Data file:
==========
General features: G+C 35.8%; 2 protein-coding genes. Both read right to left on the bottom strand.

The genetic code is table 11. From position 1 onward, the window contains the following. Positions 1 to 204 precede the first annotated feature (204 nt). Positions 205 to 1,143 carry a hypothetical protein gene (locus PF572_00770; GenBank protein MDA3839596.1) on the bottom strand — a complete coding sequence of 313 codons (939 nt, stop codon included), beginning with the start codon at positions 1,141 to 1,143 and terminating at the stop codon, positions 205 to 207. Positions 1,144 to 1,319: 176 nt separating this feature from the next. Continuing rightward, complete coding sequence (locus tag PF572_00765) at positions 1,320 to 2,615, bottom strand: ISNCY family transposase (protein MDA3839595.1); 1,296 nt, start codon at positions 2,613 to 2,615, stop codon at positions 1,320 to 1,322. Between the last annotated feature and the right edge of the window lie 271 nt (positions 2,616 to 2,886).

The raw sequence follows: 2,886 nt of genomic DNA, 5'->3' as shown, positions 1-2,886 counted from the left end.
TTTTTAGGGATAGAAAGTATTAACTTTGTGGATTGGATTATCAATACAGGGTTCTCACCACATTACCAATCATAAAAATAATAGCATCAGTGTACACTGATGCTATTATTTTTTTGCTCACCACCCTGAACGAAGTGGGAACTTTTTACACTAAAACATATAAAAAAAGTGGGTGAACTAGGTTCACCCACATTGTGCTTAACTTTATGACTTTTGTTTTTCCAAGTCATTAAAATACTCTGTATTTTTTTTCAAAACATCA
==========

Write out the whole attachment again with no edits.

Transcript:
General features: G+C 35.8%; 2 protein-coding genes. Both read right to left on the bottom strand.

The genetic code is table 11. From position 1 onward, the window contains the following. Positions 1 to 204 precede the first annotated feature (204 nt). Positions 205 to 1,143 carry a hypothetical protein gene (locus PF572_00770; GenBank protein MDA3839596.1) on the bottom strand — a complete coding sequence of 313 codons (939 nt, stop codon included), beginning with the start codon at positions 1,141 to 1,143 and terminating at the stop codon, positions 205 to 207. Positions 1,144 to 1,319: 176 nt separating this feature from the next. Continuing rightward, complete coding sequence (locus tag PF572_00765) at positions 1,320 to 2,615, bottom strand: ISNCY family transposase (protein MDA3839595.1); 1,296 nt, start codon at positions 2,613 to 2,615, stop codon at positions 1,320 to 1,322. Between the last annotated feature and the right edge of the window lie 271 nt (positions 2,616 to 2,886).

The raw sequence follows: 2,886 nt of genomic DNA, 5'->3' as shown, positions 1-2,886 counted from the left end.
TTTTTAGGGATAGAAAGTATTAACTTTGTGGATTGGATTATCAATACAGGGTTCTCACCACATTACCAATCATAAAAATAATAGCATCAGTGTACACTGATGCTATTATTTTTTTGCTCACCACCCTGAACGAAGTGGGAACTTTTTACACTAAAACATATAAAAAAAGTGGGTGAACTAGGTTCACCCACATTGTGCTTAACTTTATGACTTTTGTTTTTCCAAGTCATTAAAATACTCTGTATTTTTTTTCAAAACATCA